One of the biggest mistakes people make when saving money is saving too much of it. I’m sure you’re scratching your head and thinking, “What are you talking about, Raya?!” But it’s true! You could be saving TOO much money.
Before you click away, hear me out…
It’s possible to save too much money when your saving hinders other areas of your life—saving money the right way is an art and a science. The good news? Anyone can master it! Check out 6 signs you’re saving too much money and start mastering the art of saving effectively.
6 Signs You’re Saving Too Much Money
#1 You’re saving money just to take it right back
The first indicator that you’re saving too much money is if you’re constantly pulling money out of your savings, especially to cover bills and spending. If you constantly have to use your savings to pay for your living expenses, you were putting too much money into savings to begin with.
Take a step back and review your budget. After all of your bills and expenses are covered, what amount do you have left? From that amount, allocate money to fun spending and the rest to savings.
The amount that’s allocated to savings is what should be going into savings. Anything more, and you’re doing it at the expense of other bills and spending.
#2 You’re saving money but living paycheck to paycheck
Saving money to live paycheck to paycheck is counterintuitive. We should be saving money so we don’t have to live paycheck to paycheck!
Do you find that you have your money saved, bills are paid, but have nothing in your checking account a few days before payday? If so, you could be saving too much money.
While you don’t need a whole lot of money in your checking account right before payday, you do need something. You never know what bill or expense could pop up. You can try reducing how much you have going into savings, or see if you can reduce spending in between pay periods.
If your spending is pretty controlled, then slightly reduce what you put into savings.
#3 You’re saving and haven’t focused on aggressively paying down debt
There’s a caveat to this one. You’ll want to have SOMETHING saved before aggressively paying down debt, but it doesn’t have to be a large amount.
I typically recommend clients save $500-$1000 before focusing on debt. Depending on your situation, do you need a little less saved ($500) or a little more saved ($1000)?
If you have well over $1000 in your savings and are still putting money in but you have debt (especially credit card debt), then you’re saving too much money. Actually, you’re losing money.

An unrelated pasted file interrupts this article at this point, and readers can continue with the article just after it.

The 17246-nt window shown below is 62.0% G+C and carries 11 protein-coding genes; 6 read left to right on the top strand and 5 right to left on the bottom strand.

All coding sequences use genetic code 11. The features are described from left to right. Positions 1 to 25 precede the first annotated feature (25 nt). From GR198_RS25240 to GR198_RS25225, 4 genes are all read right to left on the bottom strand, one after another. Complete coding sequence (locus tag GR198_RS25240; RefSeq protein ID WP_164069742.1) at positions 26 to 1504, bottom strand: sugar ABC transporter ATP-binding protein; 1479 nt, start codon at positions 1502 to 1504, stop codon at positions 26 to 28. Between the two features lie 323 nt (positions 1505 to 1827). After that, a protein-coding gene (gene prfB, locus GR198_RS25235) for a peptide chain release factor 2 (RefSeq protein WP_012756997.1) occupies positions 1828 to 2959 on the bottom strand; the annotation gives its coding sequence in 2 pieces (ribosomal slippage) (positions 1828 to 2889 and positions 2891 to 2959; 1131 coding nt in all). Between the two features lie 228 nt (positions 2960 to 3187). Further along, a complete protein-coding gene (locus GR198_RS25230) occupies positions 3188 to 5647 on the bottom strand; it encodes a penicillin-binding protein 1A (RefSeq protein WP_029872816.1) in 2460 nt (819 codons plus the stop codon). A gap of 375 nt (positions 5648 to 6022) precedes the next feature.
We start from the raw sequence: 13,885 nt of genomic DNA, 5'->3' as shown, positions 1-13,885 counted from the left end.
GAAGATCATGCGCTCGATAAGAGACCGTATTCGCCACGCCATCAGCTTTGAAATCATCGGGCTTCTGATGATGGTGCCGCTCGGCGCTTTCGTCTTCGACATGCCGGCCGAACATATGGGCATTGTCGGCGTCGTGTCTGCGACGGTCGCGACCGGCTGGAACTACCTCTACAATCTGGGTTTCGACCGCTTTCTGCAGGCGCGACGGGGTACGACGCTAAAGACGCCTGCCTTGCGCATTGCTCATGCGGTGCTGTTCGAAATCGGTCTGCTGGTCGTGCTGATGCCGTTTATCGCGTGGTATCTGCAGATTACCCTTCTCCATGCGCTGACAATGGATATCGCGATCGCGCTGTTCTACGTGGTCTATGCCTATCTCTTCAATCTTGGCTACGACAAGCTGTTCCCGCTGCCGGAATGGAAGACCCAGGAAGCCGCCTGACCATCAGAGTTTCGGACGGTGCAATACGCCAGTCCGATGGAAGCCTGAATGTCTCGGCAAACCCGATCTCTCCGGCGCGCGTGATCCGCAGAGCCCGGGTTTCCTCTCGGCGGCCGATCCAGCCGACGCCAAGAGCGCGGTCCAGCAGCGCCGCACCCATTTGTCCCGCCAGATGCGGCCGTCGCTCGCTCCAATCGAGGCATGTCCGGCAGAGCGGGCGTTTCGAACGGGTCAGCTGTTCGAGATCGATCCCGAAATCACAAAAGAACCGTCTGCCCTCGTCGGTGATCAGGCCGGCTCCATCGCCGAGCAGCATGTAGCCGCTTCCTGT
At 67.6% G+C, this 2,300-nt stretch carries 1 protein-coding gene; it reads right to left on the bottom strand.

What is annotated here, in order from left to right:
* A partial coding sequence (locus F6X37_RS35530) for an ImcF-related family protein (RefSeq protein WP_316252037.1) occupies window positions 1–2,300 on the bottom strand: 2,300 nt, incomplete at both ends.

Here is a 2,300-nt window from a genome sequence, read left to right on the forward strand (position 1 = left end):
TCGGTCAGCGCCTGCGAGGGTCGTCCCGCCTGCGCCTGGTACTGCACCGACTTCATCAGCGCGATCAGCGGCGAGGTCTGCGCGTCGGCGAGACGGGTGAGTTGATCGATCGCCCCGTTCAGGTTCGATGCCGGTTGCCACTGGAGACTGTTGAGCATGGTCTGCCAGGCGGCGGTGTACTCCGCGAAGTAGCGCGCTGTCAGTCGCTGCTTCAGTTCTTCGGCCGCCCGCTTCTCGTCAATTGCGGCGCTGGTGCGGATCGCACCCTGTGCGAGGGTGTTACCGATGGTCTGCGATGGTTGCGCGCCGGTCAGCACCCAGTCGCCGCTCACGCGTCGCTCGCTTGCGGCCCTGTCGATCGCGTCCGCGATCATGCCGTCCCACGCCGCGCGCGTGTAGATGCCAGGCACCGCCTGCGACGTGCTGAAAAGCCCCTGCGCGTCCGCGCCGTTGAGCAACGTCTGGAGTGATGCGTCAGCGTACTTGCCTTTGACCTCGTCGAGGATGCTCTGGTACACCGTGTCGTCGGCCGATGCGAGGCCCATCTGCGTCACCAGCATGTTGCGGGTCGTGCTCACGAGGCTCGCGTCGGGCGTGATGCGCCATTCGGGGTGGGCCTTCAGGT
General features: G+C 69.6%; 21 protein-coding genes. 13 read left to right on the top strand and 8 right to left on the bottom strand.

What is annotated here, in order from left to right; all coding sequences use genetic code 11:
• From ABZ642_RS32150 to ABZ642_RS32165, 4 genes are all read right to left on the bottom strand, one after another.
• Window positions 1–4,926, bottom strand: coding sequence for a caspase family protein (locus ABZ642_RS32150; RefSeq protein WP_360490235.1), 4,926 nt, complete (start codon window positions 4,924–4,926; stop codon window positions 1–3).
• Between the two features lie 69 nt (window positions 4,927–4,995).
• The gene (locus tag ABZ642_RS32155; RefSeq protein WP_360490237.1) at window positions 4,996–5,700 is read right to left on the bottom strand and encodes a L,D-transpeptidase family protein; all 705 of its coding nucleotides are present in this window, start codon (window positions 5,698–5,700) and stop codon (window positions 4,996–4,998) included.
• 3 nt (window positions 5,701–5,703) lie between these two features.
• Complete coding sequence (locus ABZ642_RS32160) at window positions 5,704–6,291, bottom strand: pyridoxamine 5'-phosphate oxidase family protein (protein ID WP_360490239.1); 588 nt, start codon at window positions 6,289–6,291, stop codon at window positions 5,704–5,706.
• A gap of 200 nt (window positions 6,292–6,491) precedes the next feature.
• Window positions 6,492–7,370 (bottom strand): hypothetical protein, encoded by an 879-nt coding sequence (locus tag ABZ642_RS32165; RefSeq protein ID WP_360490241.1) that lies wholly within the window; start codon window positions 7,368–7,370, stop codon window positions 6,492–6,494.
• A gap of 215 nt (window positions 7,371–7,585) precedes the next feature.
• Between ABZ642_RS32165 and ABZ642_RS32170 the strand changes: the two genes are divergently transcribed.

You’re likely spending more on interest with your credit cards then you are gaining interest on the money in your savings account. Funny how that works.
Get $500-$1000 saved and then shift your focus to paying down debt. You can get further by focusing on one goal at a time.
#4 You’re in a good financial place but never spend money on yourself
Hear me out. Saving money is always wise, but enjoying life (in moderation) is wise too, and makes for a happier life. You’re saving too much money if you’re in a good financial place but never treat yourself to anything.
You’re a robot: Save. Spend on bills. Repeat. Sound familiar?
Life is too short not to enjoy yourself on occasion. Include fun spending in your budget, so you know you can afford it and it’s already planned out.
Even if you reduce your savings slightly to ensure you can have some fun, it will be worth it in the long run. You work hard for your money, so you should be able to enjoy it.
#5 Your budget tells you you’re saving too much money
This is probably one of the easiest signs you’re saving too much money: your budget says you are! Your budget should outline all the money coming in and going out monthly. When you know what’s coming in, you can make sure that the amount that goes out stays under that number.
If your budget is telling you that after all of your bills and spending is covered, you have $500 left, then it doesn’t make sense to allocate $700 a month to savings.
Let your budget dictate what you can afford to save, and you’ll find that you save exactly what you’re meant to. You can always bring in more money to put into your savings as well.
#6 You have a stacked savings but no investments
While I do believe investing is a form of savings, for the sake of this sign, let’s look at them separately. If you’re debt free, have money constantly going into your savings account, and have an emergency fund of 3-6 months’ worth of expenses, but nothing invested, that’s a problem.
Investing is one of the best ways to build wealth, but people often avoid it because they’re scared or don’t know where to start. The good news is that it doesn’t take much to get started with investing!
All, or a portion, of the money you currently have going to savings can be reallocated to investments. I think Betterment is one of the best places to start.
You’ll find that investing can be more fulfilling and exhilarating than regular savings. Your money makes so much more when it’s invested.
Related: How I’m Saving $1400 a Month
Now do you get it? You could be saving too much money if it’s at the expense of something else (your debt, your livelihood, etc.). If none of the scenarios above applies to you, then keep doing what you’re doing!
If you are saving too much money, then don’t fear! Just refer to your budget and see what’s realistic for your situation. I’d love to hear about your money-saving tips and experiences, so share in the comments section below!